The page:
How to Automate Reconciliation

Published on April 19, 2022

At a time when businesses are digitizing and automating processes at a hyper-accelerated rate, a surprising number of accounting departments still perform reconciliation manually. But now, cloud-based platforms are enabling more and more companies to automate an effort that’s often lengthy, tedious, and prone to error.

What is Reconciliation?

In the simplest terms, a reconciliation process verifies the accuracy of a company’s records against third-party data. It compares transactions recorded by an organization’s accounting team with the information provided by banks, customers, suppliers, and other internal groups to ensure that the data lines up.

Businesses perform different types of reconciliation to verify different types of information, from debts owed to inventory in stock. The most common form of the process, bank reconciliation, checks a company’s internal transaction data against the information in its banking statements. For accounts receivable (A/R), reconciliation verifies customer payments against the amount a company has invoiced within a certain timeframe.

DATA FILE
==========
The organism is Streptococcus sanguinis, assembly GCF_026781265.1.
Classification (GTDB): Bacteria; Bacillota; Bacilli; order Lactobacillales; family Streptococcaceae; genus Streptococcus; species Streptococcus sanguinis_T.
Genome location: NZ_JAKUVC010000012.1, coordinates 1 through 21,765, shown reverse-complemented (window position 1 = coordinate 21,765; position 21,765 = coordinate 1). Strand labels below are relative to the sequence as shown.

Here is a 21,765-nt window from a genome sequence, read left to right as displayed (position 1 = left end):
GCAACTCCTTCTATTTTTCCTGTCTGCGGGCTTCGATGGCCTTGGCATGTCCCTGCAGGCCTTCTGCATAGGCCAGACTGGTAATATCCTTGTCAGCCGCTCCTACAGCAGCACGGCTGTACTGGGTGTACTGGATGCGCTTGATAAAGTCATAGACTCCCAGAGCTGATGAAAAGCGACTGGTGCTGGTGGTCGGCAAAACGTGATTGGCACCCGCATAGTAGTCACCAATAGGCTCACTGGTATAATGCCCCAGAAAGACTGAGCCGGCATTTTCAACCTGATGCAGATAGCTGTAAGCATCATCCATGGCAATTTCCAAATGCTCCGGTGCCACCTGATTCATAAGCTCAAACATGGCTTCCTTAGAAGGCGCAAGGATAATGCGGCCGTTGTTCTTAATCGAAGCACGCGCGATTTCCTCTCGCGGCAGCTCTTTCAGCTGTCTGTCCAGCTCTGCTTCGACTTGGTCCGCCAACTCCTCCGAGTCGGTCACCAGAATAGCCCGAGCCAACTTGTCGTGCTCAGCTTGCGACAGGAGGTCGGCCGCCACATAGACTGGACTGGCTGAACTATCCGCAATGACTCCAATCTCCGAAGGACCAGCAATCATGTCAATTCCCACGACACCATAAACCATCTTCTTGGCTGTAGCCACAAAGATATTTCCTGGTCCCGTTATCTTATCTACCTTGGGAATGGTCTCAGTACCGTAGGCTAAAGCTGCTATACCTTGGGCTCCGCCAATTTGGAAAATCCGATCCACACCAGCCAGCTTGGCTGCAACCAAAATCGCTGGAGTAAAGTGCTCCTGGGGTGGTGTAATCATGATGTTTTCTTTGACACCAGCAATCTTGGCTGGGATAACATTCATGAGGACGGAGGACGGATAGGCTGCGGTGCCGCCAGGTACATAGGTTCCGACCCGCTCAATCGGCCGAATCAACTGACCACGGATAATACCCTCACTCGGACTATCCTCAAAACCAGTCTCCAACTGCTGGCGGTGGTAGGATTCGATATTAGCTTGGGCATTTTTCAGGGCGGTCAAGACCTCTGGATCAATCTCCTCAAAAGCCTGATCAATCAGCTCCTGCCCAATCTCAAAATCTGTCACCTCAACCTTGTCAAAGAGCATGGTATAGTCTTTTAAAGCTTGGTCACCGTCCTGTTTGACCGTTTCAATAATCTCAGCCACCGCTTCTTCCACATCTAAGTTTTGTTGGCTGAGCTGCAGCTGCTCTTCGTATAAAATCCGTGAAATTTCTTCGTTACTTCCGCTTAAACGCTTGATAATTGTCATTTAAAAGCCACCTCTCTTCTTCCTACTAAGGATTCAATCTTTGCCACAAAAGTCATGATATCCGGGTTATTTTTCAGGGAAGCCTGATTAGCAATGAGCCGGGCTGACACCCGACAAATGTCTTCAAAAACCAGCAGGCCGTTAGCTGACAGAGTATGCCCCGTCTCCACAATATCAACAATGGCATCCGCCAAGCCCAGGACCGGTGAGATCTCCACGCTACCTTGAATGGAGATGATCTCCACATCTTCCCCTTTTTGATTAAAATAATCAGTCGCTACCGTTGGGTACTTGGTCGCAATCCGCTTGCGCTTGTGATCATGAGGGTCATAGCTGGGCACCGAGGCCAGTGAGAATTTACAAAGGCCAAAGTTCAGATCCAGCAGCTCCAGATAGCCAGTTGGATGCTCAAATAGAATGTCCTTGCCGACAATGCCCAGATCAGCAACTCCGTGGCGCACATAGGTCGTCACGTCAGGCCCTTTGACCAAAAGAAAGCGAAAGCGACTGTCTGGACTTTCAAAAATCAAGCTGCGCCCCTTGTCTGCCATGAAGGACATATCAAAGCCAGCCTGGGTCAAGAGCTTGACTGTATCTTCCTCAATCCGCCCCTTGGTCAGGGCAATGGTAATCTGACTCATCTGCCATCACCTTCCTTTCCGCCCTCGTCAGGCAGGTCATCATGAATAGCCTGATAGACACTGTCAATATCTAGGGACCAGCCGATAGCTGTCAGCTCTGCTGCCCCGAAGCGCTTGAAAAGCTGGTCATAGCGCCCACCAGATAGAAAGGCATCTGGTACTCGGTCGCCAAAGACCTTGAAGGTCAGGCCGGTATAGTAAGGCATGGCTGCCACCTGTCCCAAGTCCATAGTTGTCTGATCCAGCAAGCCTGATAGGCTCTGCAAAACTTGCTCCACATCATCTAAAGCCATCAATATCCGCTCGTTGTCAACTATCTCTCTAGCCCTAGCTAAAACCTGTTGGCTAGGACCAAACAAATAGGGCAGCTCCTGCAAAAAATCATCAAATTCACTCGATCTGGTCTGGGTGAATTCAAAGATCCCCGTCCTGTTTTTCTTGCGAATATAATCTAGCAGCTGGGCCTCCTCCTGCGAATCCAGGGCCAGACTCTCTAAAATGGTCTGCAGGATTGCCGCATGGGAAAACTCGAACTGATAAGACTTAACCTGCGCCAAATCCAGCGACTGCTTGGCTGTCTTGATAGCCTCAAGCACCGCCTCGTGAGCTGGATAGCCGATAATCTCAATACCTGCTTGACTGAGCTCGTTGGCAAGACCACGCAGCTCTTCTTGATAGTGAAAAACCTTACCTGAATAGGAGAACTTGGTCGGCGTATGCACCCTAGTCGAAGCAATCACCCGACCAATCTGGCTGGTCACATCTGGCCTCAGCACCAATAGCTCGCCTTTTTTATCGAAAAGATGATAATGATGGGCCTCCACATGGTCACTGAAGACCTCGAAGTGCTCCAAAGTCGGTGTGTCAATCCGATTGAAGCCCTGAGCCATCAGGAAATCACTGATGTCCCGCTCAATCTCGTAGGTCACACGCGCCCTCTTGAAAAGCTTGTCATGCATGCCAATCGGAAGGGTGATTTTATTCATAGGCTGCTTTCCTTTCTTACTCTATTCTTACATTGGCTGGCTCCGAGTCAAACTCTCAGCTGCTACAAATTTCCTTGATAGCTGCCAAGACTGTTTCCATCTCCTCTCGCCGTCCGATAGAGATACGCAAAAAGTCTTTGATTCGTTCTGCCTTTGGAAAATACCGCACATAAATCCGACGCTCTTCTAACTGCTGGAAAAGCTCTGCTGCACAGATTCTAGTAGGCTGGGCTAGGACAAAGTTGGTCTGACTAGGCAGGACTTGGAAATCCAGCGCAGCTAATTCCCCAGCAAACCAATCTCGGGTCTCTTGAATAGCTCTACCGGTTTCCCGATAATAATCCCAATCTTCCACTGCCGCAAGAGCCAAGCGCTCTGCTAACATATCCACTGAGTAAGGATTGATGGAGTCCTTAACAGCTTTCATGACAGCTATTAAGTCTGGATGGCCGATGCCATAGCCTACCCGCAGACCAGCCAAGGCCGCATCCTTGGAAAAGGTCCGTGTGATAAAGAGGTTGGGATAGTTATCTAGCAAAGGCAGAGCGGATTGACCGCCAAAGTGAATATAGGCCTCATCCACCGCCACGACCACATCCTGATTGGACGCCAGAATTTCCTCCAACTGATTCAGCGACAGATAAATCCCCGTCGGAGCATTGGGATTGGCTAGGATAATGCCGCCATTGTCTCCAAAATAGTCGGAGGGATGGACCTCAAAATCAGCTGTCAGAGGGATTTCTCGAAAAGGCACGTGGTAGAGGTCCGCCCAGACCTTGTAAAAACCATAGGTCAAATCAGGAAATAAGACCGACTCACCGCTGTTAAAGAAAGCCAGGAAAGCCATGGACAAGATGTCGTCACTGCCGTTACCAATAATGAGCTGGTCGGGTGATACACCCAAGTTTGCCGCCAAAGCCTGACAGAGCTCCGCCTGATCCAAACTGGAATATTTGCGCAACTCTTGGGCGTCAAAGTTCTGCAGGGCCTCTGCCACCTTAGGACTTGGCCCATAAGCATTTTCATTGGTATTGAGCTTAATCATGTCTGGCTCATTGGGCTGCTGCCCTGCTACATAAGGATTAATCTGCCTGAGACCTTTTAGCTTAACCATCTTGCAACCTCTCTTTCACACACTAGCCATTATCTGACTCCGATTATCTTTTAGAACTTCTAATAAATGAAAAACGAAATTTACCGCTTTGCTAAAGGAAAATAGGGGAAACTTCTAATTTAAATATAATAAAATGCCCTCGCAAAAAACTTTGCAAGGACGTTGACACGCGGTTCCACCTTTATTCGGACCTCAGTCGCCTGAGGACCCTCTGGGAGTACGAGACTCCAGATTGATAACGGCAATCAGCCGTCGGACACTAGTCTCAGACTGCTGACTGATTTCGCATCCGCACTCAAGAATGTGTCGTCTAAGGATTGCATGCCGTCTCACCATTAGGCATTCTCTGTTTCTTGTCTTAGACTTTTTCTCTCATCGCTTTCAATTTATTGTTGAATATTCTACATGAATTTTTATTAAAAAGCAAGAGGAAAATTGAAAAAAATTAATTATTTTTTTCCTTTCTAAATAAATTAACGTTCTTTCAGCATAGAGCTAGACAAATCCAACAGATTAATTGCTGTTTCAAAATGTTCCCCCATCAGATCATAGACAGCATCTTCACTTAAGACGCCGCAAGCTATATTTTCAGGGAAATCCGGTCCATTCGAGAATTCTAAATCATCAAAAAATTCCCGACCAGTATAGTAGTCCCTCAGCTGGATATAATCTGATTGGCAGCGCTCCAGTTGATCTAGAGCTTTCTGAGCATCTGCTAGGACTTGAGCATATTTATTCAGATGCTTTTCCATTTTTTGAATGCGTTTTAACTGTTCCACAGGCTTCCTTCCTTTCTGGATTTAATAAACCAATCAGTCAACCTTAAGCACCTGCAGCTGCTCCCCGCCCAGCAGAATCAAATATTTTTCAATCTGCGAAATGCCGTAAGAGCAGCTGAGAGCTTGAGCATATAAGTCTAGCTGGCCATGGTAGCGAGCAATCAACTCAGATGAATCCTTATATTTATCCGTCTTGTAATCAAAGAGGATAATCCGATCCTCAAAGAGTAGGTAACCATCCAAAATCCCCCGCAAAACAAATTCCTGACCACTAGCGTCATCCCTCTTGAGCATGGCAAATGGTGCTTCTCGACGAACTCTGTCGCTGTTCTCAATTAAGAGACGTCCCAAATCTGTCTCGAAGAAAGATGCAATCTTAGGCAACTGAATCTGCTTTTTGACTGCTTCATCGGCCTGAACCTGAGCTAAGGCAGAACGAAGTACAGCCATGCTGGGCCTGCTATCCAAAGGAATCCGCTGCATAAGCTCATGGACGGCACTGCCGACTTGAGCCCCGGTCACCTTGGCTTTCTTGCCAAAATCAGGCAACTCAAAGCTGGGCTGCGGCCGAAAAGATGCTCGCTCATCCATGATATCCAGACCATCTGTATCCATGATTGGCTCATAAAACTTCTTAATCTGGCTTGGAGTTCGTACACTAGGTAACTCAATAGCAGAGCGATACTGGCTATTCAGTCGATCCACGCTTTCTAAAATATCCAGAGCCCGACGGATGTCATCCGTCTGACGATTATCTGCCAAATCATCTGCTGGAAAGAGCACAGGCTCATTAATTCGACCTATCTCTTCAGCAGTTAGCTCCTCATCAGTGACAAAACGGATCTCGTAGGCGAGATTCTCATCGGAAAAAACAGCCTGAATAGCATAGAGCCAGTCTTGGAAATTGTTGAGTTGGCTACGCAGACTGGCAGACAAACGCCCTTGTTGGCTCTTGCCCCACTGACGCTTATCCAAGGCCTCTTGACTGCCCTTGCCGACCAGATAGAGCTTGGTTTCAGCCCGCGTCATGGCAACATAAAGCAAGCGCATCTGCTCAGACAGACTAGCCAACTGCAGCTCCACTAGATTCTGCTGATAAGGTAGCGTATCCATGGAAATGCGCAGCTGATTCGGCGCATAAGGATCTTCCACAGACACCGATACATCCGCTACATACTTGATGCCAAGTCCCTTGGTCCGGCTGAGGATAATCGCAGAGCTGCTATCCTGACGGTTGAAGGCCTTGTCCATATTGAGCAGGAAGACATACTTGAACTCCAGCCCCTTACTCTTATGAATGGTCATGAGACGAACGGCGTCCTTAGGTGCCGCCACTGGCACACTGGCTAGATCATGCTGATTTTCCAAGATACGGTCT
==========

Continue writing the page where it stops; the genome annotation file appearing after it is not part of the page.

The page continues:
It sounds straightforward enough, but reconciliation processes are often among the most time-consuming performed by accounting teams. A recent survey found that approximately 95 percent of reconciliation efforts are spent on transactions that already match—not the entries requiring attention or remediation. 

Why Automate Reconciliation?

Automating reconciliation can transform a labor-intensive monthly task into a far less arduous—and more frequent—process that can help protect your business. Companies choosing to automate reconciliation processes are:

  • Catching banking issues quickly – Businesses running automated reconciliation processes regularly identify duplicate charges, incorrect overdraft fees, and other banking errors right away.
  • Making informed decisions – Without frequent and reliable reconciliation processes, an organization may be basing decisions and projections on incorrect financial data.